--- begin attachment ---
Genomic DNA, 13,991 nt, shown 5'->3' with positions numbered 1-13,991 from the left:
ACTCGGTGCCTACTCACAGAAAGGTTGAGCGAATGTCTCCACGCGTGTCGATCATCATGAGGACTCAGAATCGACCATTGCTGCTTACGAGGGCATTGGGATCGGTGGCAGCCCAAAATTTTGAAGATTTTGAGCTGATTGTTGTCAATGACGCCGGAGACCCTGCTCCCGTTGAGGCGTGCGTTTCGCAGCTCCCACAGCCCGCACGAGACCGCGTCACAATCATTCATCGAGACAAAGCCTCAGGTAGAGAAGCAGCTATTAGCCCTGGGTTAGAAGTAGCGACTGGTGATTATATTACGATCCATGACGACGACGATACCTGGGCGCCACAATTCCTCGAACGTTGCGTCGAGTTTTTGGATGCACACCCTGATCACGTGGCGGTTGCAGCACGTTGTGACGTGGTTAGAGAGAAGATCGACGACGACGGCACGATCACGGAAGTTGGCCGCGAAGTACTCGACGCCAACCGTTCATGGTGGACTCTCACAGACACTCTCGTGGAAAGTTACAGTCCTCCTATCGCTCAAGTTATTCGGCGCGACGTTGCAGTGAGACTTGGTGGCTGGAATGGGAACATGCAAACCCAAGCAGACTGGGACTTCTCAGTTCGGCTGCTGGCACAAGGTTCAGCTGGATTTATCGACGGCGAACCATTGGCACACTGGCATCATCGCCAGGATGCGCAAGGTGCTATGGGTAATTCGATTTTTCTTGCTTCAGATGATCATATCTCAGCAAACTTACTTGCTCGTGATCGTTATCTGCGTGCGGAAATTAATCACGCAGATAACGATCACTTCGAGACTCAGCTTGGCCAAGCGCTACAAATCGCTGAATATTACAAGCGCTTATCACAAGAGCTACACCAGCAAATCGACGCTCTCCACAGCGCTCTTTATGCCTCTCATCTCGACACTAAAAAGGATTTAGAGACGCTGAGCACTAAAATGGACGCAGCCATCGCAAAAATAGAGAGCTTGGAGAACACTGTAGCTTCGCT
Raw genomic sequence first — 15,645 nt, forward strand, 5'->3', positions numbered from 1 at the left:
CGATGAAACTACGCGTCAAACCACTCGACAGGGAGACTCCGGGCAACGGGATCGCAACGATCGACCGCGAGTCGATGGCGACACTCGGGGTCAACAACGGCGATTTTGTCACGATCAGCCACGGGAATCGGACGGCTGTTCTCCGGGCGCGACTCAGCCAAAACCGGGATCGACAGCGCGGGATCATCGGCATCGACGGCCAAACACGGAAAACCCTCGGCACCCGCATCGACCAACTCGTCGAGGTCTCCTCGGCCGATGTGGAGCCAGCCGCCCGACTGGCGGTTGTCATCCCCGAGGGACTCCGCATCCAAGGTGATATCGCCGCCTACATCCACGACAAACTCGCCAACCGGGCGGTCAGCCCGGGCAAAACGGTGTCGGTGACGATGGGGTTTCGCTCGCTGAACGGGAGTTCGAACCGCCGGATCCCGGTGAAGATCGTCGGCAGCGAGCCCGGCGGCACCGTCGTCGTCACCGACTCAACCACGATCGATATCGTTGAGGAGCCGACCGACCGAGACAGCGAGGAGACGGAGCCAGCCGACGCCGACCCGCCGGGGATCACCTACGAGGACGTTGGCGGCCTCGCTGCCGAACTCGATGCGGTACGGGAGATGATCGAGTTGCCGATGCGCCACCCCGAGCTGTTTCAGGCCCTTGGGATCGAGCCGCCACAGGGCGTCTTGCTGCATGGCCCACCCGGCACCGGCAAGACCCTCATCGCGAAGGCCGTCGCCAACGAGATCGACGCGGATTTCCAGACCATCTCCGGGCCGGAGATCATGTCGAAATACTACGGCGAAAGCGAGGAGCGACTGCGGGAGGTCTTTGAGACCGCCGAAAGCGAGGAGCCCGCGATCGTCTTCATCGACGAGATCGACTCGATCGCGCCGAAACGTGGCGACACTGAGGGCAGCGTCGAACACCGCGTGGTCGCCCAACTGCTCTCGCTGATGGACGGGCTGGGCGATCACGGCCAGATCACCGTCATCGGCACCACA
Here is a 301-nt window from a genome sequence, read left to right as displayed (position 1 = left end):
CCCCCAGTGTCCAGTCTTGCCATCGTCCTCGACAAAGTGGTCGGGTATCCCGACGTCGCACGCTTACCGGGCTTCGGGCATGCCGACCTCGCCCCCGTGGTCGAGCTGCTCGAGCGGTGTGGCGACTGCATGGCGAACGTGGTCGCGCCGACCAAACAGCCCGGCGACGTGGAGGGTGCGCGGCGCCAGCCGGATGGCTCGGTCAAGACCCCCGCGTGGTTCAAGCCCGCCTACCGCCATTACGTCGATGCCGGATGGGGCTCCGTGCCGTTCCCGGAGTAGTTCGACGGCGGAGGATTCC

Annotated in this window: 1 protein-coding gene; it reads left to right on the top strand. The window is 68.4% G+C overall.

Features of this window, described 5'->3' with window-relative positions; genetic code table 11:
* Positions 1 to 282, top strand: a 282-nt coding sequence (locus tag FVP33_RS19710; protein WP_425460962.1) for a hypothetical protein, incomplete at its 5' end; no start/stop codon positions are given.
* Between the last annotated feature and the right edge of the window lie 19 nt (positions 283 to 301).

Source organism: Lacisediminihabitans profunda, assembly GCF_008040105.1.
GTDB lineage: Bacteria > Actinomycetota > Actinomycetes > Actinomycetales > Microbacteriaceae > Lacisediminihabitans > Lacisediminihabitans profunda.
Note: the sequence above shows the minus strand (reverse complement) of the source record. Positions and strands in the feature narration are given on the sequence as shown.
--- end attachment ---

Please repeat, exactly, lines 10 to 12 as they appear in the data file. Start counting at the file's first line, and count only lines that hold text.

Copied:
* Between the last annotated feature and the right edge of the window lie 19 nt (positions 283 to 301).

Source organism: Lacisediminihabitans profunda, assembly GCF_008040105.1.
GTDB lineage: Bacteria > Actinomycetota > Actinomycetes > Actinomycetales > Microbacteriaceae > Lacisediminihabitans > Lacisediminihabitans profunda.